Author: Sea, Jonghan
The Comprehensive Assessment of Psychopathic Personality (CAPP; Cooke, Hart, Logan, & Michie, 2013) is a new lexically-based conceptual model of psychopathy that has potential clinical utility. The main purpose of the current research was to investigate the generalizability of the CAPP conceptual model in South Korea. In Study 1, I conducted a study in which experts and lay people in South Korea were asked to rate the prototypicality of symptoms of psychopathy using a Korean language translation of the CAPP model (K-CAPP). The results indicated that, consistent with past research in other countries, Korean experts and lay people on average rated K-CAPP symptoms as being moderately to highly prototypical of psychopathy, and also more prototypical of psychopathy on average than symptoms theoretically unrelated to psychopathy. The prototypicality ratings for K-CAPP symptoms made by Korean experts and lay people were similar to each other, as well as to those made by experts and lay people using the CAPP in other countries. In Study 2, I evaluated the reliability and concurrent validity of expert ratings of psychopathy made using a Korean translation of a CAPP-based clinical measure, CAPP-Institutional Rating Scale (K-CAPP-IRS), in a sample of correctional offenders in South Korea. Reliability analyses based on simple intraclass correlations indicated very high (> .80) interrater reliability for almost all the K-CAPP-IRS symptom, domain, and total ratings. But a more sophisticated examination using a Generalizability Theory framework, with a Persons (89 offenders) x Raters (3 experts) x Occasions (2 occasions, three-month interval) x Items (33 K-CAPP-IRS symptoms) design, revealed complex but substantial interactions involving Raters; however, the impact of these interactions was mitigated when K-CAPP-IRS ratings were made by increasing the number of Raters, as opposed to Occasions. Concurrent validity analyses that K-CAPP-IRS total scores were correlated highly with total scores on the Korean translation of the Hare Psychopathy Checklist-Revised (Cho & Lee, 2008), r = .647; and moderately with total scores on the Korean translation of the Psychopathic Personality Inventory-Revised (Park & Lee, 2013), r = .350. Overall, the results of Studies 1 and 2 indicate that the concept of psychopathy, as captured by the CAPP concept map, appears to be cross-culturally valid in South Korea.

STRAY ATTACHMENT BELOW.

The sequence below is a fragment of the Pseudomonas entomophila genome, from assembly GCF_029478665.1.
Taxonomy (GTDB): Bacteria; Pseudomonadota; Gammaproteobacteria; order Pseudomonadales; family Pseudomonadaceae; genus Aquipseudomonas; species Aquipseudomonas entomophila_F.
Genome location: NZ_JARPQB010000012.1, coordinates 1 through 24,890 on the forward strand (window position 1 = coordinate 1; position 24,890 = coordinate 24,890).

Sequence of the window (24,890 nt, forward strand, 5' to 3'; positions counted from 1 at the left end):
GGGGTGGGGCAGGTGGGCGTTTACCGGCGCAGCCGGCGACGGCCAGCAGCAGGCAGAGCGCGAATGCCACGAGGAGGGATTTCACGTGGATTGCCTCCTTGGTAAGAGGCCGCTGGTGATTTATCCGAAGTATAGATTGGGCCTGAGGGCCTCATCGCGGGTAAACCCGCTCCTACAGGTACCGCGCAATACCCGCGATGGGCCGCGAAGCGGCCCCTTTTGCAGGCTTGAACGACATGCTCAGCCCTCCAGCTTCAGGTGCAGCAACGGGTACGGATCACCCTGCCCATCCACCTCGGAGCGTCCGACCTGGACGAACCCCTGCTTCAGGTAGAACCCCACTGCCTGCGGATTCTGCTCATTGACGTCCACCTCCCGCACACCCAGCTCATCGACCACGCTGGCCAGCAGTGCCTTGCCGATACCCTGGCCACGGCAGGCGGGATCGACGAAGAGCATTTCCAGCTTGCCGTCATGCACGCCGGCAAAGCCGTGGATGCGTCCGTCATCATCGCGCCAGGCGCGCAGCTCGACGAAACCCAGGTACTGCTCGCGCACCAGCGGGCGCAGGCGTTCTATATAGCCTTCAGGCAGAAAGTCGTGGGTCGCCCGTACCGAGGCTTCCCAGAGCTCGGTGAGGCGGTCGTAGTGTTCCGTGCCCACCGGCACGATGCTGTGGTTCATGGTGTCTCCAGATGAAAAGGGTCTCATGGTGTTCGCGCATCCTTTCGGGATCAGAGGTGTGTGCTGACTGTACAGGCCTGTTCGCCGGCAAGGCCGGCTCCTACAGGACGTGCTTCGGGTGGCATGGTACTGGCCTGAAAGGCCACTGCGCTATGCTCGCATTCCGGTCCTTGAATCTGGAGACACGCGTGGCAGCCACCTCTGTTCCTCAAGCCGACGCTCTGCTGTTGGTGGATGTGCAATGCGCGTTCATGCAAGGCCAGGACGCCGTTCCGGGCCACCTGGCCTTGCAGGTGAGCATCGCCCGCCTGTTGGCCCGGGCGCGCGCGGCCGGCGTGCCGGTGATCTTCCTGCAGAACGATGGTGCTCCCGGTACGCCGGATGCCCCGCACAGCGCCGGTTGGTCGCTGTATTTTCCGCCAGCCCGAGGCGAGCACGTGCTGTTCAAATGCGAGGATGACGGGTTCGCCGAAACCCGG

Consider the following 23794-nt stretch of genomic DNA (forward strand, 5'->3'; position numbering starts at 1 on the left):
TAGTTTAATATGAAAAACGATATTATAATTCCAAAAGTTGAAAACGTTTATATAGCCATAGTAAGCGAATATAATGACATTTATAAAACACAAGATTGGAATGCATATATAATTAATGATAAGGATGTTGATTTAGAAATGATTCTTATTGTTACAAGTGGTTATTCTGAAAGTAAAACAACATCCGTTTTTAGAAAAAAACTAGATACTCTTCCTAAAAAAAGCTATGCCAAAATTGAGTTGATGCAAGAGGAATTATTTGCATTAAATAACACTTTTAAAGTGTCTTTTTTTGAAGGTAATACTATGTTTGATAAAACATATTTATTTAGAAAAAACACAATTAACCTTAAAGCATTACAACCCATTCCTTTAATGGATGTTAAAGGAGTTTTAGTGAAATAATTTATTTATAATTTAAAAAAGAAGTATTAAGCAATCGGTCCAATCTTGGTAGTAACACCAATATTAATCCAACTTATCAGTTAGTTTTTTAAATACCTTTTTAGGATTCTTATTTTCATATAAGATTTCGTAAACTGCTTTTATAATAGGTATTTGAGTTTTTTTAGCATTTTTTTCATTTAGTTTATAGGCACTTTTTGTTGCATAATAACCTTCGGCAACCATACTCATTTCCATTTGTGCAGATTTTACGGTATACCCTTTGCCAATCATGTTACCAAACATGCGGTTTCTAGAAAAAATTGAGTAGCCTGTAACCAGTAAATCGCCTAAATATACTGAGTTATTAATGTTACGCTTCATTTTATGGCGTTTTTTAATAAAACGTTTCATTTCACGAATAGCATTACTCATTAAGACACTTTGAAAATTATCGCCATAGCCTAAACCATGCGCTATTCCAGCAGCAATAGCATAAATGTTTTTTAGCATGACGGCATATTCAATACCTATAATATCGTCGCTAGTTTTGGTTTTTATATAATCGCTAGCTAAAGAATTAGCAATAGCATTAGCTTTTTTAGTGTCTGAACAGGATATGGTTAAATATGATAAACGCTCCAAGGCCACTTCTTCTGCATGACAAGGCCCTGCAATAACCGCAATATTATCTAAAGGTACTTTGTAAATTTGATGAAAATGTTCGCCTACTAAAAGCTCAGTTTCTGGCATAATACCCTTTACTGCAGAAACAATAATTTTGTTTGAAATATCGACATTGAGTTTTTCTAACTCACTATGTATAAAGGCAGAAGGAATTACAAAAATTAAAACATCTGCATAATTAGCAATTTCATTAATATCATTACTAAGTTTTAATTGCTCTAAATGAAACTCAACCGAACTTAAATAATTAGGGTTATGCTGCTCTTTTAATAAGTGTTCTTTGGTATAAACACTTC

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Thesis advisor: Hart, Stephen D.
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